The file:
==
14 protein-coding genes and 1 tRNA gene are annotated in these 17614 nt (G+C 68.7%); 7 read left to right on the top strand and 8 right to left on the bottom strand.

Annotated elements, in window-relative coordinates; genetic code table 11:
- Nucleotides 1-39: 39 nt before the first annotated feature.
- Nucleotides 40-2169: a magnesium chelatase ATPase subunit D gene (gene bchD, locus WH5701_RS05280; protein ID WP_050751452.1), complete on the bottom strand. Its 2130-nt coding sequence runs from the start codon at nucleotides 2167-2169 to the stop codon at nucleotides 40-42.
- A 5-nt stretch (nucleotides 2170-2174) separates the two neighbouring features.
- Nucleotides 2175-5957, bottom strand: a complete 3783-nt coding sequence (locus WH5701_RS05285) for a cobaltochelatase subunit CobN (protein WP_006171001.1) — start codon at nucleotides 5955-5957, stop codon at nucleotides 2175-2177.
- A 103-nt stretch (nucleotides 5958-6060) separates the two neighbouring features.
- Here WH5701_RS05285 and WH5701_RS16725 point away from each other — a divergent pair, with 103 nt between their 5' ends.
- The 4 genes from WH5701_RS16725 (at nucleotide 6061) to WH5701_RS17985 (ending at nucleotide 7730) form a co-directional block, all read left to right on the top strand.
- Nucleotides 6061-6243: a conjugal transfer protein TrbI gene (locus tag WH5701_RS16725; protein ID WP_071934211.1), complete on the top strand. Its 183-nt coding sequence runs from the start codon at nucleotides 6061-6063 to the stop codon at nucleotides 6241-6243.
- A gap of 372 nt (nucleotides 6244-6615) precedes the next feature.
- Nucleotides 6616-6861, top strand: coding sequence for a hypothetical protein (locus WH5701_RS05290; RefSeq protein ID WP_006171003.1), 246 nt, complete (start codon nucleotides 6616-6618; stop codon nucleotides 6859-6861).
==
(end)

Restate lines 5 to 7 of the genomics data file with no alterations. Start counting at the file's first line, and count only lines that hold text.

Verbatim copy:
- A 5-nt stretch (nucleotides 2170-2174) separates the two neighbouring features.
- Nucleotides 2175-5957, bottom strand: a complete 3783-nt coding sequence (locus WH5701_RS05285) for a cobaltochelatase subunit CobN (protein WP_006171001.1) — start codon at nucleotides 5955-5957, stop codon at nucleotides 2175-2177.
- A 103-nt stretch (nucleotides 5958-6060) separates the two neighbouring features.